Although social networking sites have become the commonplace over the past eight years since the introduction of Friendster in 2002, designers have not yet explored two important notions: 1) What kind of social experience do social networking sites foster?; and 2) Do social networking sites encourage community?
This past year social media, and social network sites in particular, have reached new heights of popularity and adoption. It is no longer unusual for clients to request that designers “add Facebook” to their respective sites, mainly for the purpose of increased engagement and community building for their brand as a part of a greater social marketing strategy. Although social networking sites have become commonplace, designers have not yet explored two important notions:
- What kind of social experience do social networking sites foster?; and
- Do social networking sites encourage community?
The Anatomy of a Social Network Site
Although many of us utilize social networking sites on a daily basis, it is important to step back and understand the various components that make up a social networking sites, as well recognize that social networking sites are fundamentally different from other social software. Social network sites differentiate themselves from blogs, wikis, and social tagging sites, by three distinct features: profiles, friend lists, and comments. According to Rosen, unlike the “proto-social networking sites of a decade ago [that] used metaphors of place to organize their members: people were linked through virtual cities, communities, and homepages,” today’s social networking sites “organize around metaphors of the person, with individual profiles that list hobbies and interests.”
The fundamental feature of a social network site is the profile. A profile is constructed through a pre-defined web form that each member completes for the purpose of describing themselves to other members of the site. The most basic profile fields include demographic details such as age, sex, and location, followed by relationship status, educational level, political and religious affiliations, as well as tastes in music, movies, and books, a photograph, and open-ended descriptions. These fields exist because Friendster – originally designed as a dating site – was the first popular social network site and was subsequently emulated by newer social networking sites.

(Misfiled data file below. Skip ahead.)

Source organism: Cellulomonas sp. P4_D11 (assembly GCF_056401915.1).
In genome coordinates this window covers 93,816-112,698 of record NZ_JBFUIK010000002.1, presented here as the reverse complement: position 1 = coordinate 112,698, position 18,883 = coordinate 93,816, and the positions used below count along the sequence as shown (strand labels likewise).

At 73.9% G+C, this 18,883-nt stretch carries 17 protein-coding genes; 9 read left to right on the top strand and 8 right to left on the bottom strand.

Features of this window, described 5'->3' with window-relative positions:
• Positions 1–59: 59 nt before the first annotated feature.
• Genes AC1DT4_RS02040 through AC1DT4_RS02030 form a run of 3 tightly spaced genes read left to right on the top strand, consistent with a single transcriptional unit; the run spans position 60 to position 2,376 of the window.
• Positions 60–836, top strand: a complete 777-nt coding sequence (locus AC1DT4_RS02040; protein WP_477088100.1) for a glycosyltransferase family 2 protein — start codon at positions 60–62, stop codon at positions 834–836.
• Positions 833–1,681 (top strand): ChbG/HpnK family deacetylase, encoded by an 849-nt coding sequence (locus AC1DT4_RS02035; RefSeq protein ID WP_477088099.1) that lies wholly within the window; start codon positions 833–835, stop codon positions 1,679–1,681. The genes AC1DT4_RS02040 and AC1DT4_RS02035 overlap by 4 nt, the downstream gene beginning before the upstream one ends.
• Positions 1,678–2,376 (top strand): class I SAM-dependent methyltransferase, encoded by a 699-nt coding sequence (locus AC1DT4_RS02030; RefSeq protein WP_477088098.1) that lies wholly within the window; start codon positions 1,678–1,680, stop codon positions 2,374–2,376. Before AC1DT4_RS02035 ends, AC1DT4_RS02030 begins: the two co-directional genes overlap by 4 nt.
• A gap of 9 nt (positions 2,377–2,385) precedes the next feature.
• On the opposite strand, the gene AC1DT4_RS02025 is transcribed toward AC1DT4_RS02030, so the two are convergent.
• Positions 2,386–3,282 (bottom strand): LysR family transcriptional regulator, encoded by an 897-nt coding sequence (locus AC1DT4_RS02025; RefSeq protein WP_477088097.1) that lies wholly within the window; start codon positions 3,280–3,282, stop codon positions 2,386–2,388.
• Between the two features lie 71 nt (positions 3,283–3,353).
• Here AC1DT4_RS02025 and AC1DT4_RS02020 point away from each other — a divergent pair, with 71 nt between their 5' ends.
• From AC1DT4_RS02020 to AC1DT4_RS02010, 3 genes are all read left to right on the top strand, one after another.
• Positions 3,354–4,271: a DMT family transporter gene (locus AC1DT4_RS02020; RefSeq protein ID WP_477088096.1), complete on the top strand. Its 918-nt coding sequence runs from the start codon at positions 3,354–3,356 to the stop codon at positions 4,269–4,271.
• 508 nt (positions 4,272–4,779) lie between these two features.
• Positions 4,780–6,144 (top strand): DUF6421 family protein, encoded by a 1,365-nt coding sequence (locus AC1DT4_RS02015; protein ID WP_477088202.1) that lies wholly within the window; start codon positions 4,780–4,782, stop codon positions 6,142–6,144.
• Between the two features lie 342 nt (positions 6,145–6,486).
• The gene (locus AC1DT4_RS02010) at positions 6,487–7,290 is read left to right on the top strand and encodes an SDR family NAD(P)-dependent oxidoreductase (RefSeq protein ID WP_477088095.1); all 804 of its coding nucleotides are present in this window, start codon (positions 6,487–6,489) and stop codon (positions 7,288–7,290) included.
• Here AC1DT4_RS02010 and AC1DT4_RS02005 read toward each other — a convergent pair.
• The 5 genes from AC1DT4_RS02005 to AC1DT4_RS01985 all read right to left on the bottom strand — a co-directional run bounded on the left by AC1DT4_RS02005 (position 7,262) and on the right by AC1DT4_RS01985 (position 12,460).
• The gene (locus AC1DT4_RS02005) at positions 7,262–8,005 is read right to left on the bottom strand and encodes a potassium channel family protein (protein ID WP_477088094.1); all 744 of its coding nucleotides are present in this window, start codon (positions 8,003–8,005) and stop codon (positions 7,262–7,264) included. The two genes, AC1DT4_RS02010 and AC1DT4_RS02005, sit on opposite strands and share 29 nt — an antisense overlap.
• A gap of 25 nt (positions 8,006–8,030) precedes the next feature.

Once the profile is created, members are than encouraged to look at others’ profiles and add those people to their Friends list. The creation of a friends lists is what makes up the “social network” component of the sites.
Social networking sites also provide a means for communication among Friends. This is most commonly done through comments posted on “The Wall” in Facebook or the “Friend’s Comments” section in MySpace. The comments are publicly displayed and viewable to anyone with access to the individuals’ profiles. According to a survey conducted by the Pew Internet & American Life Project, “the most popular way of communicating via social networking sites is to post a message to a friend’s profile, page, or ‘wall’.”